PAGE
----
Friday, December 06, 2013

Madiba and Ms. Robinson

Ms. Robinson on our wedding day
Just as the world and South Africa will be forever grateful for Nelson Mandela - or Madiba, as he was affectionately called - I will be forever grateful for Ms. Gruine Robinson. She also passed away this week at 95 years of age.

Ms. Robinson was another who lived for ideals greater than herself. She gave voice to those who had none and amplified their words for all to hear. She did so without regard for acclaim, and for this she earned her place in the hearts of friends who came to accept her more like family.

This was how she became an honorary grandmother to my wife, teaching her English upon arriving in the US from China. Patiently and dutifully, Ms. Robinson was there weekly after school, with exercises and games to bring life to the rules and grammar of an often befuddling English language. Sometimes, those sessions included Disney movies like Aladdin, which explains why the regular trips we take to the Magic Kingdom are a kind of pilgrimage to honor these memories.

I had the pleasure to first meet Ms. Robinson as part of an outing to see her good friend Irene Awret, who became like family to Ms. Robinson as well. Irene was a Holocaust survivor who had a story living inside her that Ms. Robinson helped to bring out, a woman whose artistic talent was the only thing that kept her from Auschwitz during her captivity. It also brought Irene love of all things, through the unlikely connection with her husband Azriel, a sculptor also under captivity who escaped the same fate due to his own artistic skills. Their story became a poignant book titled, "They'll Have to Catch Me First: An Artist's Coming of Age in the Third Reich." (you can also view some of Irene's wonderful art online at this site)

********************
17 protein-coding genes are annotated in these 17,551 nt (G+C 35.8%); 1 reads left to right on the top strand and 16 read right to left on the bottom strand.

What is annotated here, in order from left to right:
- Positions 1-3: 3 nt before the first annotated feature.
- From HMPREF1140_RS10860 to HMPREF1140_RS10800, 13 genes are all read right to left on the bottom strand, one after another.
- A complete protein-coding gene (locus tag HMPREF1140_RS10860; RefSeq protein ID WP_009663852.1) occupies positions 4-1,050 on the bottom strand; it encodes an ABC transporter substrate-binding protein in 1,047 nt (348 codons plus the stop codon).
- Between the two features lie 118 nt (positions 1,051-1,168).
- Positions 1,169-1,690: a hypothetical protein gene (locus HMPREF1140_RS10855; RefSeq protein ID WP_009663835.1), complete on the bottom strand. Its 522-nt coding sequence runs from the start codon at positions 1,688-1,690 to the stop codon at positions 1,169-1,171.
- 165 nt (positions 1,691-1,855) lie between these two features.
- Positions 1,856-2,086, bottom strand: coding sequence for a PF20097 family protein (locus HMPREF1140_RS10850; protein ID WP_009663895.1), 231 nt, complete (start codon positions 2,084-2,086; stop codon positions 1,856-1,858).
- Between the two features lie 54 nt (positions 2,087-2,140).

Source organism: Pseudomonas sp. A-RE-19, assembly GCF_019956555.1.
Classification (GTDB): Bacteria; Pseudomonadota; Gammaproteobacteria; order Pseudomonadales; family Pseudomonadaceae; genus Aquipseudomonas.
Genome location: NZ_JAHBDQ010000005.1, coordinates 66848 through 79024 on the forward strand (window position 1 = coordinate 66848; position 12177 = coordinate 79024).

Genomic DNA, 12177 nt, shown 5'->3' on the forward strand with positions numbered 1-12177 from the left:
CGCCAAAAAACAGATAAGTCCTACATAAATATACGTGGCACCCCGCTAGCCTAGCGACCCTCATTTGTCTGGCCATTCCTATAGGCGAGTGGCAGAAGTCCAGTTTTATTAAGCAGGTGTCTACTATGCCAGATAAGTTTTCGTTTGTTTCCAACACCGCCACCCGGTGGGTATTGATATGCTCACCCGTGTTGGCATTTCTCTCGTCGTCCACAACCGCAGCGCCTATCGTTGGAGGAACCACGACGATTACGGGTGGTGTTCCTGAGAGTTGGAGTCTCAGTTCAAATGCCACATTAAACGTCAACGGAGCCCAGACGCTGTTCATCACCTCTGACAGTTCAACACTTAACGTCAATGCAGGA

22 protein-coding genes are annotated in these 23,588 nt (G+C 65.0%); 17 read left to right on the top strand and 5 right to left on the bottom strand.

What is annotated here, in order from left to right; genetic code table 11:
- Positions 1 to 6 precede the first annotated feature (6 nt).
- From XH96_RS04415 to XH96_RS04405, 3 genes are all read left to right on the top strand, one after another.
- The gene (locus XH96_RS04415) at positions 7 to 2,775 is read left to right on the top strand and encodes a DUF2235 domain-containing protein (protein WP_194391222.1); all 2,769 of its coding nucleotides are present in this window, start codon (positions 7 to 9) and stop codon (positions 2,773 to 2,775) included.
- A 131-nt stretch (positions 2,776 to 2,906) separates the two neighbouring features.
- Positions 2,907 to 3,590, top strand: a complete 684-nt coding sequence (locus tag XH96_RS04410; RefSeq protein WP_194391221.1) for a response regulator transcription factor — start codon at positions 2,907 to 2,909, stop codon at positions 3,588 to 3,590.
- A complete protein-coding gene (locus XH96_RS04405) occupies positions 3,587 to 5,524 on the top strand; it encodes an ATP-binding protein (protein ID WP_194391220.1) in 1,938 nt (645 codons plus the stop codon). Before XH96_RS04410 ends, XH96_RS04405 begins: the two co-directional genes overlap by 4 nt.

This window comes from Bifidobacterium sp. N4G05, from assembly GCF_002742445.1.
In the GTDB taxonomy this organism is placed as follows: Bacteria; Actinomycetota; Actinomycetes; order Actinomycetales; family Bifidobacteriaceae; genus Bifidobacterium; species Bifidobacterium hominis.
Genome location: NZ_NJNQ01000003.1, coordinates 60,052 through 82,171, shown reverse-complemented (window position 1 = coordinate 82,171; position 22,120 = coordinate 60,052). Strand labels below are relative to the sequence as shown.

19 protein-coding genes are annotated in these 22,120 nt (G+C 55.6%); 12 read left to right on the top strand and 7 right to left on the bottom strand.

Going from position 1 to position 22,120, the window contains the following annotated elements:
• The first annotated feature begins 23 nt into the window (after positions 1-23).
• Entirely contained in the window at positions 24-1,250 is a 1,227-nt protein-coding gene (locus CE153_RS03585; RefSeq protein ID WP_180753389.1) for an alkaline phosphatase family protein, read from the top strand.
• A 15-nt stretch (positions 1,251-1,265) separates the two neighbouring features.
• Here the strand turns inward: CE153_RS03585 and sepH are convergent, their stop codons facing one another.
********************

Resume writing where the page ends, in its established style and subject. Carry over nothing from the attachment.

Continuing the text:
Ms. Robinson would later recount to me her own story growing up in West Virginia around the coal mines, finding her voice in words which catapulted her into a career in media and news reporting. She loved New York City, studied at Columbia University, made an impact in communications around health policy in the 1970's which led her to Washington DC, and gave back in retirement by passing on her gifted knowledge of the English language to people like my wife. She was kind and curious and gentle. She lived a full life, and her gifts echoed much beyond herself - like Nelson Mandela.

Perhaps it is fitting that Ms. Robinson's time came in the same days as Nelson Mandela because I cannot help but think of Madiba and Ms. Robinson in the same thought. They are similar to me as the kind of people who inspire us to become better than we think we can be, beyond the tumult and seemingly insurmountable obstacles of life that are nothing more than tests to our courage and imagination. They also remind us that the greatest gift we can give is nothing more than humanity, to see everyone the same no matter our skin color or ethnicity and to treat everyone as if they were family.

In the memory of Madiba and Ms. Robinson, always and forever.
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